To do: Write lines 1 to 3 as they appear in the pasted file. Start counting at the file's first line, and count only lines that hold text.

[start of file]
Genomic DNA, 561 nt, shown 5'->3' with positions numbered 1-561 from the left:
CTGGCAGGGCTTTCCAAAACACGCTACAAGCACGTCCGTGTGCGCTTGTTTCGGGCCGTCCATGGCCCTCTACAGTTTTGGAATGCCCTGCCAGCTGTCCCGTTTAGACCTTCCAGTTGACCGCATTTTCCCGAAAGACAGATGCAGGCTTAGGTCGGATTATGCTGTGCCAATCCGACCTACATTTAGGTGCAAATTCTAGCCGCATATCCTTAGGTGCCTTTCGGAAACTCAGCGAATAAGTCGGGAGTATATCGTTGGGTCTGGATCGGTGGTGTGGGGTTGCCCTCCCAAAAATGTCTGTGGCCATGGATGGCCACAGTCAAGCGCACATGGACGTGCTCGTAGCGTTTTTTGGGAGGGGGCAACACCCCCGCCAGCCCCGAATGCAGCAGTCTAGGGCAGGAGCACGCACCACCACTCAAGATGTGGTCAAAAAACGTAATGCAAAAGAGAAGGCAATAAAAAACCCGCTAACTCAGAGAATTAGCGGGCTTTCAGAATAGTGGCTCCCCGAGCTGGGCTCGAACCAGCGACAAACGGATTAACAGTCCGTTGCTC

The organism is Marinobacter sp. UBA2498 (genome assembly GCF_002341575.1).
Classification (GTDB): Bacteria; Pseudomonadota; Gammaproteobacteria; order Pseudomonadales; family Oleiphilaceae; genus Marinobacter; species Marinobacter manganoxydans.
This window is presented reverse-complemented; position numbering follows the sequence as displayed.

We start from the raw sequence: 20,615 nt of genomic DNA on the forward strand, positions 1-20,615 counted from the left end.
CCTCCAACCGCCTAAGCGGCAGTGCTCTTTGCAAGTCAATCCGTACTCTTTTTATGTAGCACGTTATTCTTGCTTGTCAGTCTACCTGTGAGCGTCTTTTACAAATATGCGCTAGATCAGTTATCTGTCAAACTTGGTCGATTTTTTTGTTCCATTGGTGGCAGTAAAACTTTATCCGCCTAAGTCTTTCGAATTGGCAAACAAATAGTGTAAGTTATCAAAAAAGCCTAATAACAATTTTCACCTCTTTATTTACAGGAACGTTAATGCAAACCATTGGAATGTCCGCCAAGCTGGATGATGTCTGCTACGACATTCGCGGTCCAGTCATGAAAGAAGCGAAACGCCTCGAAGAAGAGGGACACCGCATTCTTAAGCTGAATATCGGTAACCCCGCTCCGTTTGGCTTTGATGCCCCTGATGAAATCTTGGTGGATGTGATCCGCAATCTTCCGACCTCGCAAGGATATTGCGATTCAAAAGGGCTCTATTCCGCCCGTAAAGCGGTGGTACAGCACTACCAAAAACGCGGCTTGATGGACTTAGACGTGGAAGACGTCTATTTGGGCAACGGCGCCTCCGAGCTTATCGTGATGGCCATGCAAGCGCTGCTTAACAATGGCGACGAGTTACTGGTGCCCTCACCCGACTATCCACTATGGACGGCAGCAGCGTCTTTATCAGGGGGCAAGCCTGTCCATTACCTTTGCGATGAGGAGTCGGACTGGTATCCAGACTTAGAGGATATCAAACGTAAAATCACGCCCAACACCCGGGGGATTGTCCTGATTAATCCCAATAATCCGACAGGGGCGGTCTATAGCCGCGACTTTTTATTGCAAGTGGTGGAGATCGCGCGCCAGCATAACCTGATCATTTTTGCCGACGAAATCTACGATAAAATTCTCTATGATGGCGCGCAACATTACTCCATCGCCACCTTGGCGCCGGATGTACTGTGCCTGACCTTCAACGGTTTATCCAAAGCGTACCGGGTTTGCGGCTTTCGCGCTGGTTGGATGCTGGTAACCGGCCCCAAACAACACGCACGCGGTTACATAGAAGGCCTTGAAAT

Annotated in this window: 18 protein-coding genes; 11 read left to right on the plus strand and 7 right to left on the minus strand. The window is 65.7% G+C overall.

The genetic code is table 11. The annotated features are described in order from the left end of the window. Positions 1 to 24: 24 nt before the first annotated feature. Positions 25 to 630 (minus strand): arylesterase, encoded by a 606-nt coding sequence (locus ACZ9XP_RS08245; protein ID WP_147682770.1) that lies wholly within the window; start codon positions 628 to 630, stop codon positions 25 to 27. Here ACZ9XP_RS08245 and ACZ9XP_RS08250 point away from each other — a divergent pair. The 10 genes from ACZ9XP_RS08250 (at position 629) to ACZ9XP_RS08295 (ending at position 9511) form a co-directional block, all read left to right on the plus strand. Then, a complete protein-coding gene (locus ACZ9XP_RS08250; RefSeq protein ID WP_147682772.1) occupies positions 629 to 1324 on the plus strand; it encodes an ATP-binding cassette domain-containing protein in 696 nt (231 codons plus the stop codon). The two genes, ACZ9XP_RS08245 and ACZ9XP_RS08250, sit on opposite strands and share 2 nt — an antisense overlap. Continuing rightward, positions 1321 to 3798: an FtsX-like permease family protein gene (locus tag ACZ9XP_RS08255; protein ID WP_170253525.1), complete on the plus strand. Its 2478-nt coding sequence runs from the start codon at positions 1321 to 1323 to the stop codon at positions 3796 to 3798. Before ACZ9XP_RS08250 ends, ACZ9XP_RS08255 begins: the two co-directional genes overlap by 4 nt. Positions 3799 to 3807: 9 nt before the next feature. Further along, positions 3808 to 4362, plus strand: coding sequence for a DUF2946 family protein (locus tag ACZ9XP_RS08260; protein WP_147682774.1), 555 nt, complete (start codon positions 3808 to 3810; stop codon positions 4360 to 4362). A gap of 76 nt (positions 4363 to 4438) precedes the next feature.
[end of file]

Genomic DNA, 561 nt, shown 5'->3' with positions numbered 1-561 from the left:
CTGGCAGGGCTTTCCAAAACACGCTACAAGCACGTCCGTGTGCGCTTGTTTCGGGCCGTCCATGGCCCTCTACAGTTTTGGAATGCCCTGCCAGCTGTCCCGTTTAGACCTTCCAGTTGACCGCATTTTCCCGAAAGACAGATGCAGGCTTAGGTCGGATTATGCTGTGCCAATCCGACCTACATTTAGGTGCAAATTCTAGCCGCATATCCTTAGGTGCCTTTCGGAAACTCAGCGAATAAGTCGGGAGTATATCGTTGGGTCTGGATCGGTGGTGTGGGGTTGCCCTCCCAAAAATGTCTGTGGCCATGGATGGCCACAGTCAAGCGCACATGGACGTGCTCGTAGCGTTTTTTGGGAGGGGGCAACACCCCCGCCAGCCCCGAATGCAGCAGTCTAGGGCAGGAGCACGCACCACCACTCAAGATGTGGTCAAAAAACGTAATGCAAAAGAGAAGGCAATAAAAAACCCGCTAACTCAGAGAATTAGCGGGCTTTCAGAATAGTGGCTCCCCGAGCTGGGCTCGAACCAGCGACAAACGGATTAACAGTCCGTTGCTC

The organism is Marinobacter sp. UBA2498 (genome assembly GCF_002341575.1).